African art > African mask, tribal art, primitive art > Zaouli Mask
Zaouli Dance Gouro Gu Mask (N° 13696)
African art Gouro.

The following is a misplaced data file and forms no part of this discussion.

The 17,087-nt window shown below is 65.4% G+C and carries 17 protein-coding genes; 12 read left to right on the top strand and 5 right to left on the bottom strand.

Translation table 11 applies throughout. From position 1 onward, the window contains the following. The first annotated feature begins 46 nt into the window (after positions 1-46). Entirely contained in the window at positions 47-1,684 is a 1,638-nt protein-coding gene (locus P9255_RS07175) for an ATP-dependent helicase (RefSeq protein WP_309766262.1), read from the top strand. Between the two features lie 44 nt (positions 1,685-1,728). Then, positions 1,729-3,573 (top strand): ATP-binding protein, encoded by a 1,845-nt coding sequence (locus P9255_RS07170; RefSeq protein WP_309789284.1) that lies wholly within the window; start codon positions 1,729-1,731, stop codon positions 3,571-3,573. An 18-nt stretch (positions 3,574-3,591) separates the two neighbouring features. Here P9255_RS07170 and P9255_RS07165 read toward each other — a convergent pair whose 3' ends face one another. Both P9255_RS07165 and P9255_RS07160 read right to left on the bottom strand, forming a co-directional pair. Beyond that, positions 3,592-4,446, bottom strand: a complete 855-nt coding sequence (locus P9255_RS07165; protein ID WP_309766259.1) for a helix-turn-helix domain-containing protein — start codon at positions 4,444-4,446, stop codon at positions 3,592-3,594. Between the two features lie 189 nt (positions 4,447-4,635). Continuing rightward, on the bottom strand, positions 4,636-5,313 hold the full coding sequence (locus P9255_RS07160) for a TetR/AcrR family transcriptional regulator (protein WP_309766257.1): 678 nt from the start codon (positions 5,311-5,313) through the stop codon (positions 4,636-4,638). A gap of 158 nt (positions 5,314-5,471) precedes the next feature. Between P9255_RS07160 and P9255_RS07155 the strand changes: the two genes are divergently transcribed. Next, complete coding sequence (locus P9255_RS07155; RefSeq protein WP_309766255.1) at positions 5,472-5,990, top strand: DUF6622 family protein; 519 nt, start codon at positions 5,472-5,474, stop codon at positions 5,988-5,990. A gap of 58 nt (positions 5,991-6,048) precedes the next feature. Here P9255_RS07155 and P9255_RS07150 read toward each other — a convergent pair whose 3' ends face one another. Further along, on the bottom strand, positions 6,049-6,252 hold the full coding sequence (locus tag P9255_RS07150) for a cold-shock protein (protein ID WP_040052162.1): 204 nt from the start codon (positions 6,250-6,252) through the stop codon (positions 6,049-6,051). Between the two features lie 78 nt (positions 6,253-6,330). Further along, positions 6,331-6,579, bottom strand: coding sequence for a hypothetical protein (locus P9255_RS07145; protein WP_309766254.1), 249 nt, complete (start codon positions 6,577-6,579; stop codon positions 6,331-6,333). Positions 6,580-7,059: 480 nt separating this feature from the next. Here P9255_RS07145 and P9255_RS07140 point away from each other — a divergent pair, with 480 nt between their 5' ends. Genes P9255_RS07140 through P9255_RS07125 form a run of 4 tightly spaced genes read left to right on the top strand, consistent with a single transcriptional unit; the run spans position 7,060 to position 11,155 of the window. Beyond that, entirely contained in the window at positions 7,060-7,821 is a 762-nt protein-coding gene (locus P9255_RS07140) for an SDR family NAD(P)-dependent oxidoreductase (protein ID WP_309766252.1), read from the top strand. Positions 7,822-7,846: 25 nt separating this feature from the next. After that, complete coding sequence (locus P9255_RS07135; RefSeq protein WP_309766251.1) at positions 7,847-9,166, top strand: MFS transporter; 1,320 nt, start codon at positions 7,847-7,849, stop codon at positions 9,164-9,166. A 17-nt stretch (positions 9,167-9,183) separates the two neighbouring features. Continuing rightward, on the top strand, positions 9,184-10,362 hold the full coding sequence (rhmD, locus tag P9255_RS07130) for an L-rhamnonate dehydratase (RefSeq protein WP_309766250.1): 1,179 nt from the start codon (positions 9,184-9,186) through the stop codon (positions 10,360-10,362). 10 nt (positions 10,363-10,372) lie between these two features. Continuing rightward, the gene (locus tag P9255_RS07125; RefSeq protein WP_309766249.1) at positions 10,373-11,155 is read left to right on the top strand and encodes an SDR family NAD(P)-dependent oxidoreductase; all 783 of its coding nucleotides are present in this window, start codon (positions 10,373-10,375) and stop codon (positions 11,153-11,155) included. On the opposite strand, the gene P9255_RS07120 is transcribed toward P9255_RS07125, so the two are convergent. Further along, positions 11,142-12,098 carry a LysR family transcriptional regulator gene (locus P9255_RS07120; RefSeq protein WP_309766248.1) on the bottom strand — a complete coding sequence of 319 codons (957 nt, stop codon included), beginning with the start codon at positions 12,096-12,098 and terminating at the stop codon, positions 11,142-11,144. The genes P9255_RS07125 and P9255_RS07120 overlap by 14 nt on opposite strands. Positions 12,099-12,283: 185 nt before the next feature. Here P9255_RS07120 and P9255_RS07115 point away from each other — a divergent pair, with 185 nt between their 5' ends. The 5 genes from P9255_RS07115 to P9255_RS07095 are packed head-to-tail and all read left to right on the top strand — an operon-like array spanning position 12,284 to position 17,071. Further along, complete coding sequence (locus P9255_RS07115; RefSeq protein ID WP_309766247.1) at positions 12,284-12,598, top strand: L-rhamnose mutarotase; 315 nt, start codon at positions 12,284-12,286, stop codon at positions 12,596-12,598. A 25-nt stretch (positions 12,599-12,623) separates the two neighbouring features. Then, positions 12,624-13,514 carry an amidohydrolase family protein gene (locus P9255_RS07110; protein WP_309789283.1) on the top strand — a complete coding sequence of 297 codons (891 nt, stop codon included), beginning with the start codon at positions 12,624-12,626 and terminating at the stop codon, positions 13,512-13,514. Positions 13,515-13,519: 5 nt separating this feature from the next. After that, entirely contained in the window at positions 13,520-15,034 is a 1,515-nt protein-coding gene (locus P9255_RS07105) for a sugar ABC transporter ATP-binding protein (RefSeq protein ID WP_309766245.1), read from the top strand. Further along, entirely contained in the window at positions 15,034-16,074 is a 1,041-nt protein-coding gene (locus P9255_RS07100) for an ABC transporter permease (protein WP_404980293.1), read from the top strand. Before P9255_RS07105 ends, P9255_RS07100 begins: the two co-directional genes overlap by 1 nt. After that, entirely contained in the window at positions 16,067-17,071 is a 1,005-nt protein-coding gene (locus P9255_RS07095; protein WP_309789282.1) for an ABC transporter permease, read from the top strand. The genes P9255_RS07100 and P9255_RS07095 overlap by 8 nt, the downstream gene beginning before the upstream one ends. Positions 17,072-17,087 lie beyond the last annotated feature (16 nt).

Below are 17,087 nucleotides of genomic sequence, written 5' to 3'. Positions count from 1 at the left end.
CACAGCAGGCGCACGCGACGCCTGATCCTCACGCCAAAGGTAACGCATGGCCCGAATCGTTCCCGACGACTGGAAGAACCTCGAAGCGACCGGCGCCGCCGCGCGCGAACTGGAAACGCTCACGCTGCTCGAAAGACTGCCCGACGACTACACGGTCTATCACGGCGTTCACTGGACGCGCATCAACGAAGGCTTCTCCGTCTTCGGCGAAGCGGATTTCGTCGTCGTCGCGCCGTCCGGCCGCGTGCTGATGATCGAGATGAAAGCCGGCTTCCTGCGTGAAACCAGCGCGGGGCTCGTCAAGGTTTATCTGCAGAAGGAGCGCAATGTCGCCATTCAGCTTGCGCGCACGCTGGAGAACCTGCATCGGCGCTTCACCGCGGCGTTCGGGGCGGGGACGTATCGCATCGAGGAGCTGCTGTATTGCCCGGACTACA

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Monoxyle tribal sculpture made in dense wood, it takes the form of a thin feminine face, lacquered in a deep red, topped with two streaked shells accompanied by a volatile figure at the top. A lacquer of contrasting colours has given this African Gouro mask a smooth and shiny surface. Among the group of Mande from the south, in central Côte d'Ivoire, the Gouro have been using a family of African masks associated with the dance Zaouli since the 1950s. Like the Goli masks of the Baoulé, all Guro masks come in two zoomorphic masks followed by a third anthropomorph, which is considered the wife of the mask zamblé , the Gu . The Gu , whose function is apotropaic, represents a young woman with the criteria of beauty specific to Guro, especially facial scarifications and lime teeth. It is by singing in honour of the zamblé that the Gu, following the sound of the flute, moves gracefully. The dancer is fully clothed in brightly coloured fabrics and plant fibres in harmony with the polychromy of the mask, and performs various acrobatic feats in front of an attentive audience.
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